Microsoft Posts Solid Quarter Despite Nokia Hit

Microsoft Posts Solid Quarter Despite Nokia Hit

Especially strong on the commercial side

Microsoft earned a net income of $6.48 billion on revenues of $23.38 billion for the quarter ending June 30, in-line with expectations. But an operating loss of $692 million on Nokia's devices and services businesses dragged down stronger-than-expected results from Windows and Office.

"We are galvanized around our core as a productivity and platform company for the mobile-first and cloud-first world, and we are driving growth with disciplined decisions, bold innovation, and focused execution," Microsoft CEO Satya Nadella is credited with saying in a prepared statement. "I'm proud that our aggressive move to the cloud is paying off. Our commercial cloud revenue doubled again this year to a $4.4 billion annual run rate."

As has been the case since its corporate reorganization, Microsoft offered only cherry-picked milestones for a handful of products. These include:

Windows. OEM (meaning PC maker) revenue actually grew 3 percent in the quarter—the first time it did all fiscal year, I believe—bolstered in part by 11 percent growth in Windows OEM "Pro" revenue. (Non-pro OEM licensing was down 9 percent.) Windows volume licensing revenue grew 11 percent as well.

Office. There are now over 5.6 million Office 365 Home and Personal subscribers, a figure that is over 1 million higher than the previous quarter. Office consumer revenue was up 21 percent, and Office commercial revenue was up 4 percent.

Windows Phone. Nokia's acquired hardware business contributed $1.99 billion to current year revenue. (but was also responsible for the aforementioned $692 million operating loss, driving down profits obtained elsewhere by the company). The firm sold 5.5 million Lumia handsets, well below the 7.4 million Nokia sold in the same quarter a year earlier, though this year's results are for a period of time three weeks shorter because of the acquisition.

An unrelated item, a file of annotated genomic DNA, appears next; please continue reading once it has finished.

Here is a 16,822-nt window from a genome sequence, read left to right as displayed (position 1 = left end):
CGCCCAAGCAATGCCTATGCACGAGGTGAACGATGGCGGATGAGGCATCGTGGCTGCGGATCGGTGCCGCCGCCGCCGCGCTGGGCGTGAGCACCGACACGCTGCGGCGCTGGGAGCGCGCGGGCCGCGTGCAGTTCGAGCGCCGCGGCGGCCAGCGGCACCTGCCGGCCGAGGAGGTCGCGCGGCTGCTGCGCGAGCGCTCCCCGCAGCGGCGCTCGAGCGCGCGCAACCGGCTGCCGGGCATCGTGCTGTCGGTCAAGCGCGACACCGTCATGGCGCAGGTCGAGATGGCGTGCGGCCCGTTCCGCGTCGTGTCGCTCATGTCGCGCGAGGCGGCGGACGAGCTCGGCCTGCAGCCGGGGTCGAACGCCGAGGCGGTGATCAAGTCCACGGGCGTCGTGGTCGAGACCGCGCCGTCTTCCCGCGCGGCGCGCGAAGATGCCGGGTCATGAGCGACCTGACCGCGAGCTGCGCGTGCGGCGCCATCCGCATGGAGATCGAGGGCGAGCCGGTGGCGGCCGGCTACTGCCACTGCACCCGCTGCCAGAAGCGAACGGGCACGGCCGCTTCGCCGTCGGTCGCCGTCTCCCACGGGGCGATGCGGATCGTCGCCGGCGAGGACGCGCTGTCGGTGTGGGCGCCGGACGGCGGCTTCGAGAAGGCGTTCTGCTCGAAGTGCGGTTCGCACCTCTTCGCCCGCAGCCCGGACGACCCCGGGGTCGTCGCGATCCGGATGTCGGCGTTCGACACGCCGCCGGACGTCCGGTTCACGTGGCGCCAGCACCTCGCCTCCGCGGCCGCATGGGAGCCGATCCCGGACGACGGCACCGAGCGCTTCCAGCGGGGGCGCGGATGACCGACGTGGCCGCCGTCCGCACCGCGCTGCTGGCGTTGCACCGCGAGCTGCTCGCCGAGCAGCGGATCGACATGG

Surface. Surface revenue was $409 million, driven by previous generation devices and Surface Pro 3. Interestingly, Microsoft noted that "cost of Surface revenue included Surface inventory adjustments related to a decision to not ship a new form factor." In other words, Microsoft just confirmed my report that they built Surface mini and that it is sitting in warehouses unsold.

Xbox. Microsoft sold 1.1 million Xbox consoles in the quarter but did not differentiate between Xbox One and Xbox 360.

Bing. Bing search advertising revenue grew 40 percent. And Bing's share of the U.S. search market hit 19.2 percent in the quarter.

Cloud. Commercial cloud revenue grew 147 percent with an annualized run rate that exceeds $4.4 billion. That's right: Microsoft's business-oriented cloud offerings are now a $4+ billion business in their own right.

Server. Server products revenue—which curiously includes Azure—grew 16 percent, with double-digit growth for SQL Server and System Center.

Of course, many are wondering how the recently announced layoffs will impact the company financially. According to Microsoft, the pre-tax costs associated with the layoffs will be between $1.1 billion and $1.6 billion and will be recorded in fiscal year 2015, "substantially in the first half of the fiscal year." That means during the current and next quarter, or by the end of calendar year 2014.

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